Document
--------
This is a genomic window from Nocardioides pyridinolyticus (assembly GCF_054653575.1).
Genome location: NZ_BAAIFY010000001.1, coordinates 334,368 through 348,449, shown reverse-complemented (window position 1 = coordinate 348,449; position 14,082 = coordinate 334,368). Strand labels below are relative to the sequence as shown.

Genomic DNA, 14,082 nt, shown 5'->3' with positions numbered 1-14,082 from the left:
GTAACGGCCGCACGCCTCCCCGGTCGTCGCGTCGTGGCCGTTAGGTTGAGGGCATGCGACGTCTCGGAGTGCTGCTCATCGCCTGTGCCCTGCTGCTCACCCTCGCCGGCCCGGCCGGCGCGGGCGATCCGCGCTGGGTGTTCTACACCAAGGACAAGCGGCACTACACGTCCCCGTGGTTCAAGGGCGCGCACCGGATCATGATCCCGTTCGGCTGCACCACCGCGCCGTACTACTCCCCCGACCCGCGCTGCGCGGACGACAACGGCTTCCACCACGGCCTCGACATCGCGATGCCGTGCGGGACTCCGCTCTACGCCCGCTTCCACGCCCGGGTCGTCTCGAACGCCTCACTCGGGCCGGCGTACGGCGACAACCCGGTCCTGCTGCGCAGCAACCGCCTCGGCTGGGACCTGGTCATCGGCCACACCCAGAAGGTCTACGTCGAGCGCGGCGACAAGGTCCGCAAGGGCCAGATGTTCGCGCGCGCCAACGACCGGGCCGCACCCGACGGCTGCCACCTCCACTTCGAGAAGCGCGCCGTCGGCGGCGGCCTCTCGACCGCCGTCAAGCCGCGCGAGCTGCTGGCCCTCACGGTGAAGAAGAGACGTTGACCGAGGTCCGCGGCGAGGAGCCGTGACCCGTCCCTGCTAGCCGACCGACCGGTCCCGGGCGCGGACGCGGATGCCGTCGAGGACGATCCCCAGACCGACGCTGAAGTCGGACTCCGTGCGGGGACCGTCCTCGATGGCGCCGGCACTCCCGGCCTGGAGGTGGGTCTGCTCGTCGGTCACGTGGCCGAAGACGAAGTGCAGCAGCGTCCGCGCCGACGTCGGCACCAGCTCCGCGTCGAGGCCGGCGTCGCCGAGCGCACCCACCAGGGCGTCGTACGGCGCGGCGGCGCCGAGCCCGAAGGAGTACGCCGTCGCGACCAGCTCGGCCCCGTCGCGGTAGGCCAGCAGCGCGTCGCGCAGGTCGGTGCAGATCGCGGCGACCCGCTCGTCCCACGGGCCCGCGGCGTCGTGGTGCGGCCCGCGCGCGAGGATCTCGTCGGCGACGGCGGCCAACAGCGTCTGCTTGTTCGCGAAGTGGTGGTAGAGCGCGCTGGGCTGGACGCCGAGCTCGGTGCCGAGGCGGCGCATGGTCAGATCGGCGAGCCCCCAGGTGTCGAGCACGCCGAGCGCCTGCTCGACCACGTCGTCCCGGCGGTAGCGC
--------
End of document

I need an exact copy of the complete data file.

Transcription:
This is a genomic window from Nocardioides pyridinolyticus (assembly GCF_054653575.1).
Genome location: NZ_BAAIFY010000001.1, coordinates 334,368 through 348,449, shown reverse-complemented (window position 1 = coordinate 348,449; position 14,082 = coordinate 334,368). Strand labels below are relative to the sequence as shown.

Genomic DNA, 14,082 nt, shown 5'->3' with positions numbered 1-14,082 from the left:
GTAACGGCCGCACGCCTCCCCGGTCGTCGCGTCGTGGCCGTTAGGTTGAGGGCATGCGACGTCTCGGAGTGCTGCTCATCGCCTGTGCCCTGCTGCTCACCCTCGCCGGCCCGGCCGGCGCGGGCGATCCGCGCTGGGTGTTCTACACCAAGGACAAGCGGCACTACACGTCCCCGTGGTTCAAGGGCGCGCACCGGATCATGATCCCGTTCGGCTGCACCACCGCGCCGTACTACTCCCCCGACCCGCGCTGCGCGGACGACAACGGCTTCCACCACGGCCTCGACATCGCGATGCCGTGCGGGACTCCGCTCTACGCCCGCTTCCACGCCCGGGTCGTCTCGAACGCCTCACTCGGGCCGGCGTACGGCGACAACCCGGTCCTGCTGCGCAGCAACCGCCTCGGCTGGGACCTGGTCATCGGCCACACCCAGAAGGTCTACGTCGAGCGCGGCGACAAGGTCCGCAAGGGCCAGATGTTCGCGCGCGCCAACGACCGGGCCGCACCCGACGGCTGCCACCTCCACTTCGAGAAGCGCGCCGTCGGCGGCGGCCTCTCGACCGCCGTCAAGCCGCGCGAGCTGCTGGCCCTCACGGTGAAGAAGAGACGTTGACCGAGGTCCGCGGCGAGGAGCCGTGACCCGTCCCTGCTAGCCGACCGACCGGTCCCGGGCGCGGACGCGGATGCCGTCGAGGACGATCCCCAGACCGACGCTGAAGTCGGACTCCGTGCGGGGACCGTCCTCGATGGCGCCGGCACTCCCGGCCTGGAGGTGGGTCTGCTCGTCGGTCACGTGGCCGAAGACGAAGTGCAGCAGCGTCCGCGCCGACGTCGGCACCAGCTCCGCGTCGAGGCCGGCGTCGCCGAGCGCACCCACCAGGGCGTCGTACGGCGCGGCGGCGCCGAGCCCGAAGGAGTACGCCGTCGCGACCAGCTCGGCCCCGTCGCGGTAGGCCAGCAGCGCGTCGCGCAGGTCGGTGCAGATCGCGGCGACCCGCTCGTCCCACGGGCCCGCGGCGTCGTGGTGCGGCCCGCGCGCGAGGATCTCGTCGGCGACGGCGGCCAACAGCGTCTGCTTGTTCGCGAAGTGGTGGTAGAGCGCGCTGGGCTGGACGCCGAGCTCGGTGCCGAGGCGGCGCATGGTCAGATCGGCGAGCCCCCAGGTGTCGAGCACGCCGAGCGCCTGCTCGACCACGTCGTCCCGGCGGTAGCGC